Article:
Boston: Among the many people forced to come to terms with the death and destruction caused by the Boston Marathon bombings were Dzhokhar Tsarnaev's high school friends.
Three years later, two of Tsarnaev's friends from high school are getting ready to premiere a short film they made to capture the range of emotions they felt after learning the 19-year-old had played a major role in an attack that killed three people and injured more than 260.
The 12-minute film, called Jahar, for Tsarnaev's Americanized nickname, is set to premiere Saturday at the Tribeca Film Festival in New York City.
Written by Henry Hayes and Zolan Kanno-Youngs — classmates of Tsarnaev's at Cambridge Rindge and Latin School — the film captures the feelings they and other friends had in the days after the bombings: from shock to bewilderment to anger.
Hayes, who also directed the film, said that he tried to write something by himself immediately in the immediate aftermath of the bombings, but that "the emotions were just too raw."
About a year later, he and Kanno-Youngs got together and wrote the screenplay in two days.
"It just kind of came out, it all came tumbling out," said Hayes, who was a film student at New York University at the time of the bombings and now works as a freelance film editor.
Zolan Kanno-Youngs, who worked at The Boston Globe as a co-op student at the time, said the film isn't meant to be a piece of investigative journalism.
"We weren't going into it trying to unravel why he did it. We were going into it to tell a story about the other types of pain that he caused — the collateral damage — about how it hurt his friends," said Kanno-Youngs, now a reporter at The Wall Street Journal.
The film's three main characters are all composites of Tsarnaev's friends, including Hayes and Kanno-Youngs. Tsarnaev is portrayed in flashbacks experienced by the main character, Tsarnaev's friend "Jackson."
The film opens with Jackson waking up to see his college roommates hunched in front of a TV, watching news coverage days after the bombings, after Tsarnaev and his brother engaged in a shootout with Watertown police as authorities closed in on them.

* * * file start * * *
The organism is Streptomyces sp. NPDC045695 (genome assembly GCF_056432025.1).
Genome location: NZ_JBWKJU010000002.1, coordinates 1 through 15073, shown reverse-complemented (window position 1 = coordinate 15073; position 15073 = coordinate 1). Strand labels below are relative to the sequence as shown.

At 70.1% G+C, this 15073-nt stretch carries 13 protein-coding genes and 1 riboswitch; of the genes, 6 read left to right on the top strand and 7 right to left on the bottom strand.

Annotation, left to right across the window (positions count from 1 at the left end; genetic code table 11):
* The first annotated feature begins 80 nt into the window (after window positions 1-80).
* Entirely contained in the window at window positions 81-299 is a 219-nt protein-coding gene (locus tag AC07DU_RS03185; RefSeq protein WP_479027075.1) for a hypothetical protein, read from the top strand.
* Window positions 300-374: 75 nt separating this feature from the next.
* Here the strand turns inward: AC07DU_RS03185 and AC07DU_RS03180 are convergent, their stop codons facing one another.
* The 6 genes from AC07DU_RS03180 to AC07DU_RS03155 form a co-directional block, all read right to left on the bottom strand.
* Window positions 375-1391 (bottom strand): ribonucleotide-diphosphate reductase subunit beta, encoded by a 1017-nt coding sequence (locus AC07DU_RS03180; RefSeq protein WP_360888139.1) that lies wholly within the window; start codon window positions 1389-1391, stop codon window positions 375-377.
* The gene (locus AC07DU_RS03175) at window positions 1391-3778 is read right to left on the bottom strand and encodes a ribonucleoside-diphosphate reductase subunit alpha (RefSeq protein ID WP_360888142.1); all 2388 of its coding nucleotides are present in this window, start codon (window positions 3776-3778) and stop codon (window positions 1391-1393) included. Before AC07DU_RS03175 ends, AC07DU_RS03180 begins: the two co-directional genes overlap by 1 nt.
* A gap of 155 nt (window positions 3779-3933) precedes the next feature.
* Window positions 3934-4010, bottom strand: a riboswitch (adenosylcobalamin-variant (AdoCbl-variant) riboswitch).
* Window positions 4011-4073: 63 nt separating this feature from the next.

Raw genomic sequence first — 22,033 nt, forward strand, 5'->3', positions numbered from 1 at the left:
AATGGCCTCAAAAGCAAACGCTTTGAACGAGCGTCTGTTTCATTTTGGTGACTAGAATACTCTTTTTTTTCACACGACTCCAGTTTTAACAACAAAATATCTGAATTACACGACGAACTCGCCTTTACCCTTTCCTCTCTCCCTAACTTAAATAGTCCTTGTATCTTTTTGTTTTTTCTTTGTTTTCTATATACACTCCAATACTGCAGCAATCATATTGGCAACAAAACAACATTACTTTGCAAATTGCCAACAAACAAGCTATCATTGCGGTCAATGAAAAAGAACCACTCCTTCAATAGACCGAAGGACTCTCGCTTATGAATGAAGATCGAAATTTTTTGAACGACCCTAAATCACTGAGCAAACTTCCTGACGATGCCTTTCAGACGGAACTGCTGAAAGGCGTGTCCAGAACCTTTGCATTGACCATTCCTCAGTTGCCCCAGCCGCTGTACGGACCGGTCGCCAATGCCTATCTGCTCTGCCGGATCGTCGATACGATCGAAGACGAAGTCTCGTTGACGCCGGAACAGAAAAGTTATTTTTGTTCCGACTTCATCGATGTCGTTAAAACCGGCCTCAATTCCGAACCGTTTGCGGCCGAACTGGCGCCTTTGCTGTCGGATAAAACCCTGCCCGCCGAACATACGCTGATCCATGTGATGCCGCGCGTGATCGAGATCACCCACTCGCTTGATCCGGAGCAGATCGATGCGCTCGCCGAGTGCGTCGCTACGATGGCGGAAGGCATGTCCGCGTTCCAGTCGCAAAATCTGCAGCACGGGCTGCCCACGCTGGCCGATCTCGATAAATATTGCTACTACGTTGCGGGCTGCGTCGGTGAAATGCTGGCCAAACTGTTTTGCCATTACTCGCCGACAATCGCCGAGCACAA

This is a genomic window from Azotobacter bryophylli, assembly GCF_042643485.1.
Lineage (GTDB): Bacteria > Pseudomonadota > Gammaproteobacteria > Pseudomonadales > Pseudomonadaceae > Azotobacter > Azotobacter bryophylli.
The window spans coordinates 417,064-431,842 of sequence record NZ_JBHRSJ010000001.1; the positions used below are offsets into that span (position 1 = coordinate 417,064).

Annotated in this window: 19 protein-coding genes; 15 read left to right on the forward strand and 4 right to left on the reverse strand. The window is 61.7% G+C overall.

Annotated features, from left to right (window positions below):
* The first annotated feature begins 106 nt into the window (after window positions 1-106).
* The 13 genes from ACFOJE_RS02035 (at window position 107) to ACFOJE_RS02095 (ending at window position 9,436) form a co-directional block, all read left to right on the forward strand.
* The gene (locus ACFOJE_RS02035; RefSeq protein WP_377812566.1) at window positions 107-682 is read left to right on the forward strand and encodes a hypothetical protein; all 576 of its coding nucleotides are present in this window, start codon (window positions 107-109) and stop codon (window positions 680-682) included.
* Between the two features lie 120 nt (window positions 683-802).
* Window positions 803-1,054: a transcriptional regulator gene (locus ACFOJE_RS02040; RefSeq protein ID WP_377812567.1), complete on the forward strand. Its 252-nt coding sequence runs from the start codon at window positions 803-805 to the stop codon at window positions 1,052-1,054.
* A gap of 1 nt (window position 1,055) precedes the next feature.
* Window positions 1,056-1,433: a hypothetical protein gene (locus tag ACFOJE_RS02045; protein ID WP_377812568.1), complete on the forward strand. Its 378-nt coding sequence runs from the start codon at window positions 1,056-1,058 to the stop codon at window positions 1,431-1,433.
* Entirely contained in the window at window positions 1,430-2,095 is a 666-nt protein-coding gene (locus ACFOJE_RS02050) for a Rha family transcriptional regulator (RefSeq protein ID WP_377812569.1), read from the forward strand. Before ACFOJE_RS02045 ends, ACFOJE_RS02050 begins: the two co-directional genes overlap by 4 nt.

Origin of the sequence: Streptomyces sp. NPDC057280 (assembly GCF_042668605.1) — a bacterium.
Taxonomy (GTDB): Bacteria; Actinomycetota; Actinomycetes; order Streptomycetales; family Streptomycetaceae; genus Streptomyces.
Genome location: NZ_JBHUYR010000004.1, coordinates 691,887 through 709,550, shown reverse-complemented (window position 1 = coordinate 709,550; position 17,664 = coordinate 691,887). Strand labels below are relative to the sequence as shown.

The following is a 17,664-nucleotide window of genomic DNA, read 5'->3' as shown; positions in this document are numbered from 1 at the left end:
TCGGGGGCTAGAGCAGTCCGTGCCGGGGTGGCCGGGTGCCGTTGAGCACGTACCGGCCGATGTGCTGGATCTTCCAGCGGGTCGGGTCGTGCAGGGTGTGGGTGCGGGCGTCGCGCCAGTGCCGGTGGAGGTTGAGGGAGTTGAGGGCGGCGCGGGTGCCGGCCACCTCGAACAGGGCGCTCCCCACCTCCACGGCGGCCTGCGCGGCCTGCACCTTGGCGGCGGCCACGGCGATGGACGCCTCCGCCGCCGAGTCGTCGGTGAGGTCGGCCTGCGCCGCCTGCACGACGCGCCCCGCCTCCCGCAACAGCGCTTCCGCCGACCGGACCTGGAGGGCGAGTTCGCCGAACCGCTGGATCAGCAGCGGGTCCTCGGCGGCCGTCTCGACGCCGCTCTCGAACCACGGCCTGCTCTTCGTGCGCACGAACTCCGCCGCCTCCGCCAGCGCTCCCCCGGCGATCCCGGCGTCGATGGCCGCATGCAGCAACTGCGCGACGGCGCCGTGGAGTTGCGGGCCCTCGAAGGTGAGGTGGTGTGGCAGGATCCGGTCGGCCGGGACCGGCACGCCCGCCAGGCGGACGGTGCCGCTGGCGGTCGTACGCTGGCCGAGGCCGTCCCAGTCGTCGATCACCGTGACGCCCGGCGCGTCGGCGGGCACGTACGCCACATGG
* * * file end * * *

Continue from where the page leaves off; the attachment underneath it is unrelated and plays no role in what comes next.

Jackson and two other friends of Tsarnaev's are also shown interacting with him in high school — smoking pot, talking, affectionately teasing one another. But the emphasis is on their emotions after the bombings.
One friend can't believe he did it. Another is sadly resigned to the fact that he did. All are confused and struggling.
The film ends with Jackson being questioned by a federal agent who reminds him he's not in any trouble. He just wants to talk about Tsarnaev.
"What kind of a person was he?" the agent asks.
Jackson opens his mouth to answer, then stops. He doesn't know anymore.
Kanno-Youngs said he realizes some people may see the film as an attempt to glorify Tsarnaev, but he says that is not the goal.
"It's very easy, I think, to label somebody a terrorist and have this narrative of them being a loner, a sociopath. The fact is, that's not who many people remember this person being. It's more complicated than that. It's more complex. ... This is somebody we once called 'friend,'" he said.
"That being said, when someone does something like that, that person you knew is gone."